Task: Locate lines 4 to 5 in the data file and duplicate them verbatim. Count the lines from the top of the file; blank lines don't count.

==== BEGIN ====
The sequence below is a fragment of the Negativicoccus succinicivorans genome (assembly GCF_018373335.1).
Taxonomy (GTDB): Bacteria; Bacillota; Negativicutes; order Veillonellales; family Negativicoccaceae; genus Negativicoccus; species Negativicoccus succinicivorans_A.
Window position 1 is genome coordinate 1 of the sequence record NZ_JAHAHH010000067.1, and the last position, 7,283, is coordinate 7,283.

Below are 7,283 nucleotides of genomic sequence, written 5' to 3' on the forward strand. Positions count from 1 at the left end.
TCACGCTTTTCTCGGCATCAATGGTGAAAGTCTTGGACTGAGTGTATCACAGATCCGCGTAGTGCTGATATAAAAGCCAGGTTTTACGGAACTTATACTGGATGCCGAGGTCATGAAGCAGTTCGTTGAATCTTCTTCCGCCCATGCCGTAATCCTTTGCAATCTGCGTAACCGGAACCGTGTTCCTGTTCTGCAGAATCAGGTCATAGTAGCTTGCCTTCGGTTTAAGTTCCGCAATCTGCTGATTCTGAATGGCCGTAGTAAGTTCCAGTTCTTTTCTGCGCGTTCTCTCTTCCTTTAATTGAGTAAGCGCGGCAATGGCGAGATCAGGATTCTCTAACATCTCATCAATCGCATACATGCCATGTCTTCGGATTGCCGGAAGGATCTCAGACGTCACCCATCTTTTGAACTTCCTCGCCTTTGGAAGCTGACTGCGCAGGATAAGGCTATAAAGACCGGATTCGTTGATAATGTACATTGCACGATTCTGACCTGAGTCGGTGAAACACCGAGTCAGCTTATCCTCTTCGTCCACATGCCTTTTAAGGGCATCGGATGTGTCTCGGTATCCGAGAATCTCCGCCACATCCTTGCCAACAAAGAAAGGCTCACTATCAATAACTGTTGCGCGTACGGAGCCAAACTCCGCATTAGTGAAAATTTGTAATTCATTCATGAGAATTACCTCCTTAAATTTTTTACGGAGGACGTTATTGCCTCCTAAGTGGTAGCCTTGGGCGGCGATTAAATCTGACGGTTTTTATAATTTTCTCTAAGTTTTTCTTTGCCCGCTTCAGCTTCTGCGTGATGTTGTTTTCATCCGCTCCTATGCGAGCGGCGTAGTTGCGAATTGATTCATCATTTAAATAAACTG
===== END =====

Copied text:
Below are 7,283 nucleotides of genomic sequence, written 5' to 3' on the forward strand. Positions count from 1 at the left end.
TCACGCTTTTCTCGGCATCAATGGTGAAAGTCTTGGACTGAGTGTATCACAGATCCGCGTAGTGCTGATATAAAAGCCAGGTTTTACGGAACTTATACTGGATGCCGAGGTCATGAAGCAGTTCGTTGAATCTTCTTCCGCCCATGCCGTAATCCTTTGCAATCTGCGTAACCGGAACCGTGTTCCTGTTCTGCAGAATCAGGTCATAGTAGCTTGCCTTCGGTTTAAGTTCCGCAATCTGCTGATTCTGAATGGCCGTAGTAAGTTCCAGTTCTTTTCTGCGCGTTCTCTCTTCCTTTAATTGAGTAAGCGCGGCAATGGCGAGATCAGGATTCTCTAACATCTCATCAATCGCATACATGCCATGTCTTCGGATTGCCGGAAGGATCTCAGACGTCACCCATCTTTTGAACTTCCTCGCCTTTGGAAGCTGACTGCGCAGGATAAGGCTATAAAGACCGGATTCGTTGATAATGTACATTGCACGATTCTGACCTGAGTCGGTGAAACACCGAGTCAGCTTATCCTCTTCGTCCACATGCCTTTTAAGGGCATCGGATGTGTCTCGGTATCCGAGAATCTCCGCCACATCCTTGCCAACAAAGAAAGGCTCACTATCAATAACTGTTGCGCGTACGGAGCCAAACTCCGCATTAGTGAAAATTTGTAATTCATTCATGAGAATTACCTCCTTAAATTTTTTACGGAGGACGTTATTGCCTCCTAAGTGGTAGCCTTGGGCGGCGATTAAATCTGACGGTTTTTATAATTTTCTCTAAGTTTTTCTTTGCCCGCTTCAGCTTCTGCGTGATGTTGTTTTCATCCGCTCCTATGCGAGCGGCGTAGTTGCGAATTGATTCATCATTTAAATAAACTG